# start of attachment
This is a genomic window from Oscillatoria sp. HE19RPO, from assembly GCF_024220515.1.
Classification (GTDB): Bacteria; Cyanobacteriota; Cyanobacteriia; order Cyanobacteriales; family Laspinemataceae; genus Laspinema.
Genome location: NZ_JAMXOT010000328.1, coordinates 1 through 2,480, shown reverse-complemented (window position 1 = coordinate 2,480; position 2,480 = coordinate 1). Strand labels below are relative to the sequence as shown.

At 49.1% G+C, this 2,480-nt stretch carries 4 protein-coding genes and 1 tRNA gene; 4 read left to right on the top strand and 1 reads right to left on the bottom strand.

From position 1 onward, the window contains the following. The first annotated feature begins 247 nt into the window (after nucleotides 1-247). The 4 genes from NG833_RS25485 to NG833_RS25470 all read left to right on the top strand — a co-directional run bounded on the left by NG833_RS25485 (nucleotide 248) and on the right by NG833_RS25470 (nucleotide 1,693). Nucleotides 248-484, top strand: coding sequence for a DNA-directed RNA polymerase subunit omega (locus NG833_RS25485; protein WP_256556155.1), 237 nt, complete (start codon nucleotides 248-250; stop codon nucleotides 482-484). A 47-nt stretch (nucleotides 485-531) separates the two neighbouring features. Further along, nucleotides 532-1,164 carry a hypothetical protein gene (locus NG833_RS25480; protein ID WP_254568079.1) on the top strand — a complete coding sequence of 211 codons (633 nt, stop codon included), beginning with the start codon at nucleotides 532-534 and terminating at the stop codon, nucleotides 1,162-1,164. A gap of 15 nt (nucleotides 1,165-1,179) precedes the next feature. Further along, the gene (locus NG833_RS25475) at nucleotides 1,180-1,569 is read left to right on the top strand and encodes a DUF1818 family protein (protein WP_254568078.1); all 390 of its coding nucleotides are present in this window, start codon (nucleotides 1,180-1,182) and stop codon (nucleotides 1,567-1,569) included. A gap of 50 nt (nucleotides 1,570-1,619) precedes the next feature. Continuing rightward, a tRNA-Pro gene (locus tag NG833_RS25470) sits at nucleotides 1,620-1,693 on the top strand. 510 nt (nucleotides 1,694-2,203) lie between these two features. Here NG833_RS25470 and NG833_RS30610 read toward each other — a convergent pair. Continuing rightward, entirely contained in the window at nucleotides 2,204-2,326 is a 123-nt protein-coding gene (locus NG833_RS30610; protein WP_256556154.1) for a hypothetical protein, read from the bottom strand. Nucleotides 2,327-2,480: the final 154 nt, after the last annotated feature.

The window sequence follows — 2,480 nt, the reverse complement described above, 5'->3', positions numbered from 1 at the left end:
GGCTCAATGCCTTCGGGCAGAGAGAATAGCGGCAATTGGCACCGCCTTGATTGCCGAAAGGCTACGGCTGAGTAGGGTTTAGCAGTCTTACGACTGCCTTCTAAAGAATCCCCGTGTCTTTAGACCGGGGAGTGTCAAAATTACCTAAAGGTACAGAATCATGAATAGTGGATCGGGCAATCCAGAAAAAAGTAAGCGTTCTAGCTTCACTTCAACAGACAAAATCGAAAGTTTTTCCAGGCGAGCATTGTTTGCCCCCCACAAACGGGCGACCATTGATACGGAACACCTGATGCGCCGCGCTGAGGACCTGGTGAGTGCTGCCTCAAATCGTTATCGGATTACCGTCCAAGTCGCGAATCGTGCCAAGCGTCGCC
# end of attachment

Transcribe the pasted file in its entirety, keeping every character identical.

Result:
This is a genomic window from Oscillatoria sp. HE19RPO, from assembly GCF_024220515.1.
Classification (GTDB): Bacteria; Cyanobacteriota; Cyanobacteriia; order Cyanobacteriales; family Laspinemataceae; genus Laspinema.
Genome location: NZ_JAMXOT010000328.1, coordinates 1 through 2,480, shown reverse-complemented (window position 1 = coordinate 2,480; position 2,480 = coordinate 1). Strand labels below are relative to the sequence as shown.

At 49.1% G+C, this 2,480-nt stretch carries 4 protein-coding genes and 1 tRNA gene; 4 read left to right on the top strand and 1 reads right to left on the bottom strand.

From position 1 onward, the window contains the following. The first annotated feature begins 247 nt into the window (after nucleotides 1-247). The 4 genes from NG833_RS25485 to NG833_RS25470 all read left to right on the top strand — a co-directional run bounded on the left by NG833_RS25485 (nucleotide 248) and on the right by NG833_RS25470 (nucleotide 1,693). Nucleotides 248-484, top strand: coding sequence for a DNA-directed RNA polymerase subunit omega (locus NG833_RS25485; protein WP_256556155.1), 237 nt, complete (start codon nucleotides 248-250; stop codon nucleotides 482-484). A 47-nt stretch (nucleotides 485-531) separates the two neighbouring features. Further along, nucleotides 532-1,164 carry a hypothetical protein gene (locus NG833_RS25480; protein ID WP_254568079.1) on the top strand — a complete coding sequence of 211 codons (633 nt, stop codon included), beginning with the start codon at nucleotides 532-534 and terminating at the stop codon, nucleotides 1,162-1,164. A gap of 15 nt (nucleotides 1,165-1,179) precedes the next feature. Further along, the gene (locus NG833_RS25475) at nucleotides 1,180-1,569 is read left to right on the top strand and encodes a DUF1818 family protein (protein WP_254568078.1); all 390 of its coding nucleotides are present in this window, start codon (nucleotides 1,180-1,182) and stop codon (nucleotides 1,567-1,569) included. A gap of 50 nt (nucleotides 1,570-1,619) precedes the next feature. Continuing rightward, a tRNA-Pro gene (locus tag NG833_RS25470) sits at nucleotides 1,620-1,693 on the top strand. 510 nt (nucleotides 1,694-2,203) lie between these two features. Here NG833_RS25470 and NG833_RS30610 read toward each other — a convergent pair. Continuing rightward, entirely contained in the window at nucleotides 2,204-2,326 is a 123-nt protein-coding gene (locus NG833_RS30610; protein WP_256556154.1) for a hypothetical protein, read from the bottom strand. Nucleotides 2,327-2,480: the final 154 nt, after the last annotated feature.

The window sequence follows — 2,480 nt, the reverse complement described above, 5'->3', positions numbered from 1 at the left end:
GGCTCAATGCCTTCGGGCAGAGAGAATAGCGGCAATTGGCACCGCCTTGATTGCCGAAAGGCTACGGCTGAGTAGGGTTTAGCAGTCTTACGACTGCCTTCTAAAGAATCCCCGTGTCTTTAGACCGGGGAGTGTCAAAATTACCTAAAGGTACAGAATCATGAATAGTGGATCGGGCAATCCAGAAAAAAGTAAGCGTTCTAGCTTCACTTCAACAGACAAAATCGAAAGTTTTTCCAGGCGAGCATTGTTTGCCCCCCACAAACGGGCGACCATTGATACGGAACACCTGATGCGCCGCGCTGAGGACCTGGTGAGTGCTGCCTCAAATCGTTATCGGATTACCGTCCAAGTCGCGAATCGTGCCAAGCGTCGCC